CTFs

BurpSuite Lab – DOM XSS in jQuery selector sink using a hashchange event

This lab contains a DOM-based cross-site scripting vulnerability on the home page. It uses jQuery’s $() selector function to auto-scroll to a given post, whose title is passed via the location.hash property. To solve the lab, deliver an exploit to the victim that calls the print() function in their browser. The affected code is: Go to the exploit server: Add into the body the malicious iframe: <iframe src=»https://0a2e00cb036dbde4c0785e5d005a000a.web-security-academy.net/#» onload=»this.src+='<img src=1 onerror=print()>'»></iframe> Based on the documentation found in the

BurpSuite Lab – DOM XSS in jQuery anchor `href` attribute sink using `location.search` source

This lab contains a DOM-based cross-site scripting vulnerability in the submit feedback page. It uses the jQuery library’s $selector function to find an anchor element, and changes its href attribute using data from location.search. To solve this lab, make the «back» link alert document.cookie. This is the Submit feedback functionality: If we check the url, we can see a returnPath parameter: https://0a1a00e703f5826ec0b1405b007b002d.web-security-academy.net/feedback?returnPath=/ This parameter is used here: To modify the back link with the value of the

BurpAcademy Lab – DOM XSS in innerHTML sink using source location.search

This lab contains a DOM-based cross-site scripting vulnerability in the search blog functionality. It uses an innerHTML assignment, which changes the HTML contents of a div element, using data from location.search. To solve this lab, perform a cross-site scripting attack that calls the alert function. As we can see here innerHTML sink used. Checking BurpAcademy DOM based Cross Site Scripting documentation. The innerHTML sink doesn’t accept script elements on any modern browser, nor will svg onload events fire. This means you will need to use alternative elements

Burp Suite Academy lab – DOM XSS in document.write sink using source location.search

This lab contains a DOM-based cross-site scripting vulnerability in the search query tracking functionality. It uses the JavaScript document.write function, which writes data out to the page. The document.write function is called with data from location.search, which you can control using the website URL. To solve this lab, perform a cross-site scripting attack that calls the alert function. If we check the source code, we can see: as document.write() is who writes the query as part of an img tag we

HTB Synced

Today we return with a new of the very easy HTB boxes to try to finish them all. $ nmap -v -p- 10.129.228.37 –min-rate 5000 Rsync port is 873/tcpLet’s see which version rsync is using… $ nmap -v -p873 -sV 10.129.228.37 –min-rate 5000 Another option: $ nc -vn 10.129.228.37 873 Rsync protocol is version 31. From Linux, we can interact with rsync with the tool rsync. $ rsync –help $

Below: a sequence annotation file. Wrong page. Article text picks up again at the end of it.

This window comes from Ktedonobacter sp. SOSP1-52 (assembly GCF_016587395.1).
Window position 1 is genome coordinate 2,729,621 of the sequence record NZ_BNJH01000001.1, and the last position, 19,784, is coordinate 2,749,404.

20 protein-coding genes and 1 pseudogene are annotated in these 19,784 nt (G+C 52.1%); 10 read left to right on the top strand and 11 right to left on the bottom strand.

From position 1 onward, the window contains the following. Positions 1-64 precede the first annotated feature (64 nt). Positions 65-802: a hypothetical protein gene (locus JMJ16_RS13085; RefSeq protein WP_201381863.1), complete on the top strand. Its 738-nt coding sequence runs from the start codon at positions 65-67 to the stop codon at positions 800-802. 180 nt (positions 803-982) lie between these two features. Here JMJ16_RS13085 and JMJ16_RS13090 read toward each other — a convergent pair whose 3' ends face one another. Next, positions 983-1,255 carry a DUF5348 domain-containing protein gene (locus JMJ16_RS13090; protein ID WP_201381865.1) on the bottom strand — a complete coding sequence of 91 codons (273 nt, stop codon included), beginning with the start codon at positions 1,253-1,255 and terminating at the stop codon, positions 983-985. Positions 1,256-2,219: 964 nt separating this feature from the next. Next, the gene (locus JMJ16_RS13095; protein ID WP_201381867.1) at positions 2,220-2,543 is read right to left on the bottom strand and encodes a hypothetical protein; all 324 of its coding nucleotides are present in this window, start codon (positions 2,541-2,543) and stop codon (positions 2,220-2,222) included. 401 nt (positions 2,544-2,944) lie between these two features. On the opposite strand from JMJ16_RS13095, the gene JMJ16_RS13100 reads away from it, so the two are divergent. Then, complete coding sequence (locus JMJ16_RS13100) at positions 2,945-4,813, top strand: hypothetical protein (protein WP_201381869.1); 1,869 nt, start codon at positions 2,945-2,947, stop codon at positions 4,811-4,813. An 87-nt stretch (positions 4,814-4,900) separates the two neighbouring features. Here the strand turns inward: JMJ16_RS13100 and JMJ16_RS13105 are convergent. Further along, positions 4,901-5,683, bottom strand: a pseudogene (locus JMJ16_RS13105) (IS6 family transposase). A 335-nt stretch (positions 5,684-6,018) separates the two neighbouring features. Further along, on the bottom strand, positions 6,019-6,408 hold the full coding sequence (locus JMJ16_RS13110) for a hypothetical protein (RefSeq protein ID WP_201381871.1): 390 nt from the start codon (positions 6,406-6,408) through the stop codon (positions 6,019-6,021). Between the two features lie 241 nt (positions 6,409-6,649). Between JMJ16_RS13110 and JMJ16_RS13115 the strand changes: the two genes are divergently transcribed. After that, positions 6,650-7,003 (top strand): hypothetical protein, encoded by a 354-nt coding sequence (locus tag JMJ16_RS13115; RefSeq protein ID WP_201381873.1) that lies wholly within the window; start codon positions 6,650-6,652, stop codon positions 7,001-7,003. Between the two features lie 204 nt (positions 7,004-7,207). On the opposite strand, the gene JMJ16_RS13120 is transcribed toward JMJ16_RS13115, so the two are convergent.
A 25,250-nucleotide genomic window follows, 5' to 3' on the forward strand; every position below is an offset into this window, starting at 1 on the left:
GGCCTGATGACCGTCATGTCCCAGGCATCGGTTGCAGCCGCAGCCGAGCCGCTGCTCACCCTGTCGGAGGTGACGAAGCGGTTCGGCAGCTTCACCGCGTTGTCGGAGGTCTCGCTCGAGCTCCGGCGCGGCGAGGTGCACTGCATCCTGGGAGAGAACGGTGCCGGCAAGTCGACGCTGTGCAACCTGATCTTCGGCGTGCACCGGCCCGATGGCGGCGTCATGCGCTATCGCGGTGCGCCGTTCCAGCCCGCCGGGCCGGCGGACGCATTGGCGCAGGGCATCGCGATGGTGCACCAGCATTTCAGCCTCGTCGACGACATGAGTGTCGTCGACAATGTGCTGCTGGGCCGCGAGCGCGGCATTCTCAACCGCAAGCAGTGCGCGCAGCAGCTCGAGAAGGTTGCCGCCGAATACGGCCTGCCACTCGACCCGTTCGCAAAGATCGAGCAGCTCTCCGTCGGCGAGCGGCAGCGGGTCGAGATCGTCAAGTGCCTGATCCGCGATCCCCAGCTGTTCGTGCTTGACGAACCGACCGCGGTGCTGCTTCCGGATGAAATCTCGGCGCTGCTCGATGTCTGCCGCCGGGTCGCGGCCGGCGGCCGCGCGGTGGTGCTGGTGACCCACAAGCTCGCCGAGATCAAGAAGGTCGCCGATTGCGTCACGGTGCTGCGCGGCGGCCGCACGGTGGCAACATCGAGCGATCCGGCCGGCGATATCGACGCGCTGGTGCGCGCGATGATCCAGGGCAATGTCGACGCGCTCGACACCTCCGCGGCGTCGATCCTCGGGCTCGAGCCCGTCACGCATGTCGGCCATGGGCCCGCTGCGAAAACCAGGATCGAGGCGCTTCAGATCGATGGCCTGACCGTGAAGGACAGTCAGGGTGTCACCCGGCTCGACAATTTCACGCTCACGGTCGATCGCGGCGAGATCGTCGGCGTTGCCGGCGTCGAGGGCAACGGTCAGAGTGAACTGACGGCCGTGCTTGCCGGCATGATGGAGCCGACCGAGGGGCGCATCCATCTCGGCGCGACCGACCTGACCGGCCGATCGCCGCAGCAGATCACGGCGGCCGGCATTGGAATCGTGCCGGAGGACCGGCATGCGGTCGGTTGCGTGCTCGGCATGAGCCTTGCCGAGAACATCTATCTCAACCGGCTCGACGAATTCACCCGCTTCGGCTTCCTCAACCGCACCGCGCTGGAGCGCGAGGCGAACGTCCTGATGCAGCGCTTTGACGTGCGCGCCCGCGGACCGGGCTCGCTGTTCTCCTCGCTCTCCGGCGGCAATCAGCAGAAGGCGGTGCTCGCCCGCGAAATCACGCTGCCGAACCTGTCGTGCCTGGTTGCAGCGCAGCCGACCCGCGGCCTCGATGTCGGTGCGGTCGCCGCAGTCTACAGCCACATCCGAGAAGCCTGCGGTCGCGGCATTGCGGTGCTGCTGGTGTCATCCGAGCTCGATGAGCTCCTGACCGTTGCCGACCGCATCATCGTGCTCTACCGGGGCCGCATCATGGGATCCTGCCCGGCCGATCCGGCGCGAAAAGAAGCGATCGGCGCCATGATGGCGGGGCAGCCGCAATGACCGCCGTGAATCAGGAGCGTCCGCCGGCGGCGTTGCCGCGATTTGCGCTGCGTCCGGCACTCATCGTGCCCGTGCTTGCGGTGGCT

Burp Suite Academy lab – Stored XSS into HTML context with nothing encoded

This lab contains a stored cross-site scripting vulnerability in the comment functionality.To solve this lab, submit a comment that calls the alert function when the blog post is viewed. Access to the lab https://0a7900e404a806d2c000170700c90074.web-security-academy.net Solution Click on View post button: https://0a7900e404a806d2c000170700c90074.web-security-academy.net/post?postId=6 At the bottom of the page, there is a comments section where you can add a message. We can try to use the comment system to place our payload. Now access again to

Burp Suite Academy lab – Reflected XSS into HTML context with nothing encoded

Today we start a new series of CTF lab solutions. In this case, we start to solve labs from the Burp Suite Academy from portswigger.net Objective: This lab contains a simple reflected cross-site scripting vulnerability in the search functionality.To solve the lab, perform a cross-site scripting attack that calls the alert function. Solution: The lab’s URL is always a random series of characters followed by the domain web-security-academy.netIn this case,

HTB Mongod

This is another of the Very easy HTB Starting Point boxes. $ nmap -sV -p- 10.129.143.75 –min-rate 5000 As we can see in the Nmap results we hava a MongoDB version 3.6.8 MongoDB is a NoSQL database.You can find more information in their documentation here: https://www.mongodb.com/docs To be able to interact with the db, we need to install the MongoDB package into our Kali Linux. it is included in the

HTB Tactics

$ nmap -v -Pn 10.129.251.21 We can see, that box has SMB enabled on port 445.SMB stand for Server message block. $ smbclient -L 10.129.251.21 if we don’t add a -U parameter, the smbclient request will be performed using the current user. So, the only user we currently know that the box will contain is the Administrator, so we can use it. $ smbclient -L 10.129.251.21 -U Administrator $ smbclient

HTB Pennyworth

We continue with another very easy HTB box. $ nmap -p- 10.129.243.77 -sV –min-rate 5000 Here we have a Jetty Jetty 9.4.39.v20210325 Jetty provides a web server and servlet container, additionally providing support for HTTP/2, WebSocket, OSGi, JMX, JNDI, JAAS and many other integrations. https://www.eclipse.org/jetty/ If we go to http://10.129.243.77:8080, we’ll be redirected to http://10.129.243.77:8080/login?from=%2F This is a Jenkins server. Leading open source automation server, Jenkins provides hundreds of plugins